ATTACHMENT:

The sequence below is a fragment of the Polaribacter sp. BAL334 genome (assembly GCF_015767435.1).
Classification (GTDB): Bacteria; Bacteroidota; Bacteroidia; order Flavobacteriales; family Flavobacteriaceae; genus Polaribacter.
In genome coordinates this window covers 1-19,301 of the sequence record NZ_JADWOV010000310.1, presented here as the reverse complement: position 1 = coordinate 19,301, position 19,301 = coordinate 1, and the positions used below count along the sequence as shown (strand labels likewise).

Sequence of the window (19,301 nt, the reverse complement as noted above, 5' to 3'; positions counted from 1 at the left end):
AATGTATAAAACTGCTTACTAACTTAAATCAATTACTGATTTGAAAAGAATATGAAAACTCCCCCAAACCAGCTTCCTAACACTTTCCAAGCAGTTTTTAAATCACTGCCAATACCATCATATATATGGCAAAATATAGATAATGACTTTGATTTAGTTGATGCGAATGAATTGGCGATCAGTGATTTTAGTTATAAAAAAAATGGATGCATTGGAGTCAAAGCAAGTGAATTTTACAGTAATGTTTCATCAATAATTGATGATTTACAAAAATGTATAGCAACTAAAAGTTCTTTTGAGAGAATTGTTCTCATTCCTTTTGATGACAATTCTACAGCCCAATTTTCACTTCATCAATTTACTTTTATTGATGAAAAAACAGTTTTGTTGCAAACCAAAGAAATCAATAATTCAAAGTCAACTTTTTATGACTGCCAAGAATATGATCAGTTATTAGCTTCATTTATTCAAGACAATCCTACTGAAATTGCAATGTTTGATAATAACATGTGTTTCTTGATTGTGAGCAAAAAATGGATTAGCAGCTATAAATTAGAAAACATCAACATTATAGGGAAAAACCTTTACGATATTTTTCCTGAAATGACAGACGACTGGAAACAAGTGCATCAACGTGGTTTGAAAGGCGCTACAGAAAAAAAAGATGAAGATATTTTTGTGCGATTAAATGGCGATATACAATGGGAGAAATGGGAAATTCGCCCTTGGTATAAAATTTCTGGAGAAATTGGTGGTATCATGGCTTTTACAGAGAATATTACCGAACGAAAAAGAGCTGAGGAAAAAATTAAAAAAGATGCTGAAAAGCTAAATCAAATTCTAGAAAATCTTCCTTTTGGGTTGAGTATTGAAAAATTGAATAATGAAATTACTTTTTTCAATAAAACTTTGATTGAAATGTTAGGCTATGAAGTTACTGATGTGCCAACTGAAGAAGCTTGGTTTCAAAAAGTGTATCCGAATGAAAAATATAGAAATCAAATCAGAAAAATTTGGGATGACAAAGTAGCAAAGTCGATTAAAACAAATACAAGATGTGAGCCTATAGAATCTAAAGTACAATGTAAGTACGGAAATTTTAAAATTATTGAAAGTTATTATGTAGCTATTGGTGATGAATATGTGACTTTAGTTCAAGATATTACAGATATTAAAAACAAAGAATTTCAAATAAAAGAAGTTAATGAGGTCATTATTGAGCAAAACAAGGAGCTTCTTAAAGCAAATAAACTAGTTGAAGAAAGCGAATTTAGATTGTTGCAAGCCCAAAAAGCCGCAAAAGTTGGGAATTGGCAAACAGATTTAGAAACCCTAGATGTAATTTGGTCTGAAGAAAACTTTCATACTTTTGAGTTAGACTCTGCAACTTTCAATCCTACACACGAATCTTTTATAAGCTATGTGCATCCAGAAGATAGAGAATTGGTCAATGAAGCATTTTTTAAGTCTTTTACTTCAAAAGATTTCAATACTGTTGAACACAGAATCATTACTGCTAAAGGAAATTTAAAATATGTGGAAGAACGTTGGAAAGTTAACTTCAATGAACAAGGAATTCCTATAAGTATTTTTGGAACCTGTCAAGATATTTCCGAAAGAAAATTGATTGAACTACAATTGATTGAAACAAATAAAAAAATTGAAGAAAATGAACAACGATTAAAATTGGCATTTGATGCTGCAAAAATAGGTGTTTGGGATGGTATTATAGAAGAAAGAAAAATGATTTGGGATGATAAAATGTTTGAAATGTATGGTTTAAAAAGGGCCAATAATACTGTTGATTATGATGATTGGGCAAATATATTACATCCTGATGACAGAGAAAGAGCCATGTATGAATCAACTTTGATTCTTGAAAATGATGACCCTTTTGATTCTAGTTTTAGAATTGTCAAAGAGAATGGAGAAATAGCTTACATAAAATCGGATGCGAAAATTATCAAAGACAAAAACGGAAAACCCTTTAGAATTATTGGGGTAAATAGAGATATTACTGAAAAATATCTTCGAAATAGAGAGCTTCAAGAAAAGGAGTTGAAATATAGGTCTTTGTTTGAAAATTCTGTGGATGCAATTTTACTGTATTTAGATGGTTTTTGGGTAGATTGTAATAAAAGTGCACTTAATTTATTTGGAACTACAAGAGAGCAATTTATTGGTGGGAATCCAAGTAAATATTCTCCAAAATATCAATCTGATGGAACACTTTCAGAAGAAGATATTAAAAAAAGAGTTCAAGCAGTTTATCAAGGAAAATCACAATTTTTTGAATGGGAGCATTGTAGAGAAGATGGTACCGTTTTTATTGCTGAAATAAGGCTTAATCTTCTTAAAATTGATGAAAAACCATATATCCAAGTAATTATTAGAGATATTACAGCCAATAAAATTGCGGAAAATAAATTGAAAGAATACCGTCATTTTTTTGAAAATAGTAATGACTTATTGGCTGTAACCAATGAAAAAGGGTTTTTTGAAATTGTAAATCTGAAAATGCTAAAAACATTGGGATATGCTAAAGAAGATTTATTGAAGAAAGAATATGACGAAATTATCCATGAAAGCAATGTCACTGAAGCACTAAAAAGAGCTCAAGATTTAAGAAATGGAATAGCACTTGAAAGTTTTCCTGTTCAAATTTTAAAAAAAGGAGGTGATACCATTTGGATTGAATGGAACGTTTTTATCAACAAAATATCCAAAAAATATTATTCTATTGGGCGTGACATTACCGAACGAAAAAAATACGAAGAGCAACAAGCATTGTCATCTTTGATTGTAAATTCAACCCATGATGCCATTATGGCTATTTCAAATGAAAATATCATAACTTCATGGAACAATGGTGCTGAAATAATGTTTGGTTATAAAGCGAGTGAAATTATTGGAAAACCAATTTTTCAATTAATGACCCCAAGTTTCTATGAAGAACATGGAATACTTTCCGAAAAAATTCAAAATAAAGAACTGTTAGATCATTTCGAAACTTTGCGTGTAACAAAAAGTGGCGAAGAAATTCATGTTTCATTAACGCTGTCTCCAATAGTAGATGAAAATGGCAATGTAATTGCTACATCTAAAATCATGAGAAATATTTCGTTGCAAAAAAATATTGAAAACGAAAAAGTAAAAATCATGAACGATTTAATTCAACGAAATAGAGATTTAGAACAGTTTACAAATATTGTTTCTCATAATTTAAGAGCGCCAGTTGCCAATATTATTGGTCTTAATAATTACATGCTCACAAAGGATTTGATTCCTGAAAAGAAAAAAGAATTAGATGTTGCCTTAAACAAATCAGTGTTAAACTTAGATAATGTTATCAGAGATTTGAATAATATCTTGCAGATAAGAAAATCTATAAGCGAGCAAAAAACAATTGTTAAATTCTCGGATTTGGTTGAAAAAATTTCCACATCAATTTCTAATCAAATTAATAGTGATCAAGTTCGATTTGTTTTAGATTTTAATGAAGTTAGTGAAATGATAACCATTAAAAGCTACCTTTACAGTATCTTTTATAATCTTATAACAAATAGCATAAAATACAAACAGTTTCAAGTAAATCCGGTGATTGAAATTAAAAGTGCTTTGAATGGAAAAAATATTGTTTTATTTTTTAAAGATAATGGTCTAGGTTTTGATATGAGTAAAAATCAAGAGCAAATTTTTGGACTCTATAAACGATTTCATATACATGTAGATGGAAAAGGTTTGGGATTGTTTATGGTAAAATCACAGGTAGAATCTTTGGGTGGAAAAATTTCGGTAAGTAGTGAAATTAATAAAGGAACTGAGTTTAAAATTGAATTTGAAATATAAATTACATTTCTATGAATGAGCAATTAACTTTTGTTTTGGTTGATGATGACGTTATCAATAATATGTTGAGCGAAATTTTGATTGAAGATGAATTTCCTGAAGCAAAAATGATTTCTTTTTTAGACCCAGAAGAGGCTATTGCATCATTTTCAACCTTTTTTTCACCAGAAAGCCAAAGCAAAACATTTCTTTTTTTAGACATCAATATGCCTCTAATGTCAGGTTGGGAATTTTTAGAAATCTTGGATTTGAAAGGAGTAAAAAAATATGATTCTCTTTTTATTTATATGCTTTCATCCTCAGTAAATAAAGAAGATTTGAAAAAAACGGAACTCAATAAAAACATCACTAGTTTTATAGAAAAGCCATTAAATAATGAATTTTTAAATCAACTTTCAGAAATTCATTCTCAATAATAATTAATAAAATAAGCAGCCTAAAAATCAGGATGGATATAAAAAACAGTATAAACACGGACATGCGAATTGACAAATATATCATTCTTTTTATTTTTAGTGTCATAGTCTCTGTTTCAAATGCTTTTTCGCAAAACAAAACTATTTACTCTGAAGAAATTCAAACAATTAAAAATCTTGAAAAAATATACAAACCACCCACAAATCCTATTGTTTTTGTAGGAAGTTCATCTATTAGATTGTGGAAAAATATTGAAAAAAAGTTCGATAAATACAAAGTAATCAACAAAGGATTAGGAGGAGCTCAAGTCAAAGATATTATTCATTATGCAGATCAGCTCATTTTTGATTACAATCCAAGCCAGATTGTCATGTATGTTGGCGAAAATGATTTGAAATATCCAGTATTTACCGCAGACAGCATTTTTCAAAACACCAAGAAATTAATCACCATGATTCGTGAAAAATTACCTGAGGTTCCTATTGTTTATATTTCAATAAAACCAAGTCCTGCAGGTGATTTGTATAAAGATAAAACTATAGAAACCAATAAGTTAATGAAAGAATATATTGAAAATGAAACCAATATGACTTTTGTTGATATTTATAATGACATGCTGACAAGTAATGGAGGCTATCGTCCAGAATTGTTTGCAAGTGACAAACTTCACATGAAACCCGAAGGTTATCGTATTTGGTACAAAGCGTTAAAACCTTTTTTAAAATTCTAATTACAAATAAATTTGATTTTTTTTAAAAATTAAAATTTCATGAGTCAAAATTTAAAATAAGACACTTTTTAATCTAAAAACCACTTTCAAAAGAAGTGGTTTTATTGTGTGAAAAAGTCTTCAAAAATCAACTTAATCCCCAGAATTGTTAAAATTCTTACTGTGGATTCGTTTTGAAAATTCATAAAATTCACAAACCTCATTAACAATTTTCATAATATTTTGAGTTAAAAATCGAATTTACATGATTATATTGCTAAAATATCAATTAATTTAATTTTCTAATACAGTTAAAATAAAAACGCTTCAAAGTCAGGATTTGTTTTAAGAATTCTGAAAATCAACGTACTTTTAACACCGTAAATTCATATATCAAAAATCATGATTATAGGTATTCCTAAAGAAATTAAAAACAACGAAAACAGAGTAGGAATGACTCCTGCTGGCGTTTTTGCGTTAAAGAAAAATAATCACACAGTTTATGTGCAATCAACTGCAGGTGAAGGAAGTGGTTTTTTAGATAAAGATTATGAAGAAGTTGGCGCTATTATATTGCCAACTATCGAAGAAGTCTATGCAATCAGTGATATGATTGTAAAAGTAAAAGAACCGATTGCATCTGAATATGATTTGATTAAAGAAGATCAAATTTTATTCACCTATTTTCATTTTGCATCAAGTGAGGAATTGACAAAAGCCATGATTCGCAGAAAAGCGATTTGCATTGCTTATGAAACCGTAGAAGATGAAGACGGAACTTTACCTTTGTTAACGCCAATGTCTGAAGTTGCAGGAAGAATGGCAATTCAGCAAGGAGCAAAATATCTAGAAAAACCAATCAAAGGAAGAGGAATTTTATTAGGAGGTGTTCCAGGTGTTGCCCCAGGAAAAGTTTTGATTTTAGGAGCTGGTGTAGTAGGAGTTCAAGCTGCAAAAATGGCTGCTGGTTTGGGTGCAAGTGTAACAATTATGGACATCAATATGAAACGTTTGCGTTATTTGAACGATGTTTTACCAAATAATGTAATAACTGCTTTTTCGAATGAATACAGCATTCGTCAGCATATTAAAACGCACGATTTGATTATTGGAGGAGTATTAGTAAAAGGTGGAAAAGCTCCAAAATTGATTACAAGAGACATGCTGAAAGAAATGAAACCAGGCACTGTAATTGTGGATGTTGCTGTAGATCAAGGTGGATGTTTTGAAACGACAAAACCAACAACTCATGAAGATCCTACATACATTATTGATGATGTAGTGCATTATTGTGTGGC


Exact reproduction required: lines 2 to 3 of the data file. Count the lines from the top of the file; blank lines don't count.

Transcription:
Classification (GTDB): Bacteria; Bacteroidota; Bacteroidia; order Flavobacteriales; family Flavobacteriaceae; genus Polaribacter.
In genome coordinates this window covers 1-19,301 of the sequence record NZ_JADWOV010000310.1, presented here as the reverse complement: position 1 = coordinate 19,301, position 19,301 = coordinate 1, and the positions used below count along the sequence as shown (strand labels likewise).